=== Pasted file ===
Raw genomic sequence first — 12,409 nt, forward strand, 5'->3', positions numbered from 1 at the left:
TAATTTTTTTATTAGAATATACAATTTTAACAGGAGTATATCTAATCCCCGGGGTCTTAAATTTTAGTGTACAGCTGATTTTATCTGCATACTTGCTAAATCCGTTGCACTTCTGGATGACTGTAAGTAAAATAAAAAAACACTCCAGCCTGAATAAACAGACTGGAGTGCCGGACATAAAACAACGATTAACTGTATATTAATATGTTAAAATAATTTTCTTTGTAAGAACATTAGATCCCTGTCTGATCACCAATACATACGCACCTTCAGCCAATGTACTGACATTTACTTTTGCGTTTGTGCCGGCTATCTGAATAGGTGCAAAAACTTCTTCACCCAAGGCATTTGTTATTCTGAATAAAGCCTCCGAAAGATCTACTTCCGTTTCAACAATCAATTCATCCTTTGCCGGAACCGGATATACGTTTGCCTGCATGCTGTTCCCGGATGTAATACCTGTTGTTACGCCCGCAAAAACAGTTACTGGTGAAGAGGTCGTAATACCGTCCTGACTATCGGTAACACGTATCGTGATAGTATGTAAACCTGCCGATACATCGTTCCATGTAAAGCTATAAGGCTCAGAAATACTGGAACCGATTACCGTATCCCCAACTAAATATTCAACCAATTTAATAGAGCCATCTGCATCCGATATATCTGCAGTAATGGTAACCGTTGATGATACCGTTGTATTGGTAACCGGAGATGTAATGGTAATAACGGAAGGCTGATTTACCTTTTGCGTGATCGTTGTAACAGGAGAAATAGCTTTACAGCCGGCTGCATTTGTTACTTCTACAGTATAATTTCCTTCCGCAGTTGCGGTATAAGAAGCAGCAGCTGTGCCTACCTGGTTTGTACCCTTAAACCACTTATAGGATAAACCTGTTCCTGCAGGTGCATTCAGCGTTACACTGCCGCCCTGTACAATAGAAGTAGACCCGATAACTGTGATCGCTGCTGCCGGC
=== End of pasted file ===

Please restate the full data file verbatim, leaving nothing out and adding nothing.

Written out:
Raw genomic sequence first — 12,409 nt, forward strand, 5'->3', positions numbered from 1 at the left:
TAATTTTTTTATTAGAATATACAATTTTAACAGGAGTATATCTAATCCCCGGGGTCTTAAATTTTAGTGTACAGCTGATTTTATCTGCATACTTGCTAAATCCGTTGCACTTCTGGATGACTGTAAGTAAAATAAAAAAACACTCCAGCCTGAATAAACAGACTGGAGTGCCGGACATAAAACAACGATTAACTGTATATTAATATGTTAAAATAATTTTCTTTGTAAGAACATTAGATCCCTGTCTGATCACCAATACATACGCACCTTCAGCCAATGTACTGACATTTACTTTTGCGTTTGTGCCGGCTATCTGAATAGGTGCAAAAACTTCTTCACCCAAGGCATTTGTTATTCTGAATAAAGCCTCCGAAAGATCTACTTCCGTTTCAACAATCAATTCATCCTTTGCCGGAACCGGATATACGTTTGCCTGCATGCTGTTCCCGGATGTAATACCTGTTGTTACGCCCGCAAAAACAGTTACTGGTGAAGAGGTCGTAATACCGTCCTGACTATCGGTAACACGTATCGTGATAGTATGTAAACCTGCCGATACATCGTTCCATGTAAAGCTATAAGGCTCAGAAATACTGGAACCGATTACCGTATCCCCAACTAAATATTCAACCAATTTAATAGAGCCATCTGCATCCGATATATCTGCAGTAATGGTAACCGTTGATGATACCGTTGTATTGGTAACCGGAGATGTAATGGTAATAACGGAAGGCTGATTTACCTTTTGCGTGATCGTTGTAACAGGAGAAATAGCTTTACAGCCGGCTGCATTTGTTACTTCTACAGTATAATTTCCTTCCGCAGTTGCGGTATAAGAAGCAGCAGCTGTGCCTACCTGGTTTGTACCCTTAAACCACTTATAGGATAAACCTGTTCCTGCAGGTGCATTCAGCGTTACACTGCCGCCCTGTACAATAGAAGTAGACCCGATAACTGTGATCGCTGCTGCCGGC